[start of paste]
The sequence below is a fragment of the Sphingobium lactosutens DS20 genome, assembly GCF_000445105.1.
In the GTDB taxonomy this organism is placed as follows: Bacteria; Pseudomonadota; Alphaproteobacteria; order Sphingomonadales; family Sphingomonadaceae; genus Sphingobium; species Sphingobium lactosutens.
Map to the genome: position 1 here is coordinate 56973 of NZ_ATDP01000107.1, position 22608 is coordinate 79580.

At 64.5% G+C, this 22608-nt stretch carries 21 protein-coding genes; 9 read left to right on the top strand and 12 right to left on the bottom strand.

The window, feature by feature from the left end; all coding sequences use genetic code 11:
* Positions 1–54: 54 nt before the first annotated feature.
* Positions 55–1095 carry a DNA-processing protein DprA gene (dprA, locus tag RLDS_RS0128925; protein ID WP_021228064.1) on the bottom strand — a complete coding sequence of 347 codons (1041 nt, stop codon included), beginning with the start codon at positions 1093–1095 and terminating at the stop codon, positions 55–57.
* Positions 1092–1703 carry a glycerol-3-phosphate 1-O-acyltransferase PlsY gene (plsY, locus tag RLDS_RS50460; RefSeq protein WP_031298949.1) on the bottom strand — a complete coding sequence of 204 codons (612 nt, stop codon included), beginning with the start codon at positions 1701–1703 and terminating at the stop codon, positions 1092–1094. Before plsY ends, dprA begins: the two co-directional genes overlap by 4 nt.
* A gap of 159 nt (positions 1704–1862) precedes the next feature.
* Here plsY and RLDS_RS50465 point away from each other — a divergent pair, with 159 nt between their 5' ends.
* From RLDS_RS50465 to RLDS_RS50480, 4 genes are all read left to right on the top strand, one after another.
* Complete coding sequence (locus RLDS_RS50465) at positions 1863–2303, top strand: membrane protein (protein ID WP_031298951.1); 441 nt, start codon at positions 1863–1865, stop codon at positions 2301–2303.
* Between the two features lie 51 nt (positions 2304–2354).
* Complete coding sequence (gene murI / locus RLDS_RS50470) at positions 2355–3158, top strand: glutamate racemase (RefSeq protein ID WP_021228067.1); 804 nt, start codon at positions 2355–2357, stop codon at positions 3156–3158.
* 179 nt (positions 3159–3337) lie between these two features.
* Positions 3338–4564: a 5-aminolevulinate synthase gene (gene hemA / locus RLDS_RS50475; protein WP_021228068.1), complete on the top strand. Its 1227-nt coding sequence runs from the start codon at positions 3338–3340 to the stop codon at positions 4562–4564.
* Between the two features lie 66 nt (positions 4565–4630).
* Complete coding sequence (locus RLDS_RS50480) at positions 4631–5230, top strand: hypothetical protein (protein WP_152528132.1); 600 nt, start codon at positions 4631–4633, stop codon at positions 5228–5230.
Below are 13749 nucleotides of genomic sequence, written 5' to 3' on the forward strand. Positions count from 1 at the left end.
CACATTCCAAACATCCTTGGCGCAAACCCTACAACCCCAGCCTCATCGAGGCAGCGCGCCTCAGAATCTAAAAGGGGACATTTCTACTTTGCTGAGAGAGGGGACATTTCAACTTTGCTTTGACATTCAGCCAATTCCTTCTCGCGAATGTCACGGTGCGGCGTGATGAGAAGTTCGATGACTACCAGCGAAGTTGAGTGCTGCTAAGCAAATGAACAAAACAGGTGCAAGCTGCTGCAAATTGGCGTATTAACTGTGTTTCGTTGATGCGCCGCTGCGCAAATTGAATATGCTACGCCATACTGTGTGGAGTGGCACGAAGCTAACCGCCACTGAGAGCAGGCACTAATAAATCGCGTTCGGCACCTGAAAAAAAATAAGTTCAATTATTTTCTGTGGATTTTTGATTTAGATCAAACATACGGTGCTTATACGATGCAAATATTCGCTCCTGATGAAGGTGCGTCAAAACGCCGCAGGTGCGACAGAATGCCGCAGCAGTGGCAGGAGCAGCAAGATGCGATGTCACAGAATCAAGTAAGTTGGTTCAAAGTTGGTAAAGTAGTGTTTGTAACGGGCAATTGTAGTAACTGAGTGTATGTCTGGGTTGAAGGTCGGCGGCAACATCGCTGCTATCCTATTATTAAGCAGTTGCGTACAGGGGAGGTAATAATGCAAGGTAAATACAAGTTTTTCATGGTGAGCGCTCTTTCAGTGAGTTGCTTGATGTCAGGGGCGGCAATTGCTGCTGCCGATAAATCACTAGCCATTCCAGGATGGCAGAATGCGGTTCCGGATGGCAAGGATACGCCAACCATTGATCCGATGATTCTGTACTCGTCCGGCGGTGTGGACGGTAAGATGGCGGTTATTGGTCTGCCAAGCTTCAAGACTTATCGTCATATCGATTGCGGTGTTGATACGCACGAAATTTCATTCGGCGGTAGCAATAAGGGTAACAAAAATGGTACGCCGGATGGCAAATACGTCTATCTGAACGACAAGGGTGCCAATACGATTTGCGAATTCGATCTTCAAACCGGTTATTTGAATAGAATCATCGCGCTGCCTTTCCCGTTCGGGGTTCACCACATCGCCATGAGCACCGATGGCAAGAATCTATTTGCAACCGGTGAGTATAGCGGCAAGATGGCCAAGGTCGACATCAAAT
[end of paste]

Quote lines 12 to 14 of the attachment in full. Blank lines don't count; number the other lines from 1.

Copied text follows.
* Complete coding sequence (locus RLDS_RS50465) at positions 1863–2303, top strand: membrane protein (protein ID WP_031298951.1); 441 nt, start codon at positions 1863–1865, stop codon at positions 2301–2303.
* Between the two features lie 51 nt (positions 2304–2354).
* Complete coding sequence (gene murI / locus RLDS_RS50470) at positions 2355–3158, top strand: glutamate racemase (RefSeq protein ID WP_021228067.1); 804 nt, start codon at positions 2355–2357, stop codon at positions 3156–3158.